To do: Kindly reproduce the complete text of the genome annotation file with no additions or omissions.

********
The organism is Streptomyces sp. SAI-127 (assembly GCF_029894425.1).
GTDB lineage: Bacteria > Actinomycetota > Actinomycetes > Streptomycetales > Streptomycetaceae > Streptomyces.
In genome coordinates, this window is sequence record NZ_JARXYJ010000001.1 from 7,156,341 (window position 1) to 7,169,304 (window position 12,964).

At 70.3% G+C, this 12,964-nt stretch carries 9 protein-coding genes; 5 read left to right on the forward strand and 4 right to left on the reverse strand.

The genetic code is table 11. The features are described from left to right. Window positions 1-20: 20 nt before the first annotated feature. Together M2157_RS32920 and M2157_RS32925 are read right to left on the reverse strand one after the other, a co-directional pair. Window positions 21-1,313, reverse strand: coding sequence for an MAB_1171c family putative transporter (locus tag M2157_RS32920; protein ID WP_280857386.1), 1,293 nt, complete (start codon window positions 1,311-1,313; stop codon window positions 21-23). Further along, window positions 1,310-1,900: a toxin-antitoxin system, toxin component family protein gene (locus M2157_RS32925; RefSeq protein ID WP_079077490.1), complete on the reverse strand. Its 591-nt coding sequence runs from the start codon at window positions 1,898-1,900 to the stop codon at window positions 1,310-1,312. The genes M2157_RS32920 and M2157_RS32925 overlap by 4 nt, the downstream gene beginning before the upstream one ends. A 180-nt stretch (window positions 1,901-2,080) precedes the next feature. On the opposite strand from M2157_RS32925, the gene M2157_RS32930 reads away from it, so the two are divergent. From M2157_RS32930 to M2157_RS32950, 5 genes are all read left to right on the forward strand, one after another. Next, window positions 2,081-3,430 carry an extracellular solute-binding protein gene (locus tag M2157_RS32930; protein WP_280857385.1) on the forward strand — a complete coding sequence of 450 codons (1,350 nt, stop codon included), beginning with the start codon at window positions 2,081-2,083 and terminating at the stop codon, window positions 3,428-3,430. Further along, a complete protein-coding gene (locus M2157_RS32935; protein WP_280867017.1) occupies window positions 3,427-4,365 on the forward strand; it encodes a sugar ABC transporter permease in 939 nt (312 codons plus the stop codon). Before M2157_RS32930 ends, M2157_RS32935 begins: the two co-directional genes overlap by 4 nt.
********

The organism is Streptomyces sp. SAI-127 (assembly GCF_029894425.1).
GTDB lineage: Bacteria > Actinomycetota > Actinomycetes > Streptomycetales > Streptomycetaceae > Streptomyces.
In genome coordinates, this window is sequence record NZ_JARXYJ010000001.1 from 7,156,341 (window position 1) to 7,169,304 (window position 12,964).

At 70.3% G+C, this 12,964-nt stretch carries 9 protein-coding genes; 5 read left to right on the forward strand and 4 right to left on the reverse strand.

The genetic code is table 11. The features are described from left to right. Window positions 1-20: 20 nt before the first annotated feature. Together M2157_RS32920 and M2157_RS32925 are read right to left on the reverse strand one after the other, a co-directional pair. Window positions 21-1,313, reverse strand: coding sequence for an MAB_1171c family putative transporter (locus tag M2157_RS32920; protein ID WP_280857386.1), 1,293 nt, complete (start codon window positions 1,311-1,313; stop codon window positions 21-23). Further along, window positions 1,310-1,900: a toxin-antitoxin system, toxin component family protein gene (locus M2157_RS32925; RefSeq protein ID WP_079077490.1), complete on the reverse strand. Its 591-nt coding sequence runs from the start codon at window positions 1,898-1,900 to the stop codon at window positions 1,310-1,312. The genes M2157_RS32920 and M2157_RS32925 overlap by 4 nt, the downstream gene beginning before the upstream one ends. A 180-nt stretch (window positions 1,901-2,080) precedes the next feature. On the opposite strand from M2157_RS32925, the gene M2157_RS32930 reads away from it, so the two are divergent. From M2157_RS32930 to M2157_RS32950, 5 genes are all read left to right on the forward strand, one after another. Next, window positions 2,081-3,430 carry an extracellular solute-binding protein gene (locus tag M2157_RS32930; protein WP_280857385.1) on the forward strand — a complete coding sequence of 450 codons (1,350 nt, stop codon included), beginning with the start codon at window positions 2,081-2,083 and terminating at the stop codon, window positions 3,428-3,430. Further along, a complete protein-coding gene (locus M2157_RS32935; protein WP_280867017.1) occupies window positions 3,427-4,365 on the forward strand; it encodes a sugar ABC transporter permease in 939 nt (312 codons plus the stop codon). Before M2157_RS32930 ends, M2157_RS32935 begins: the two co-directional genes overlap by 4 nt.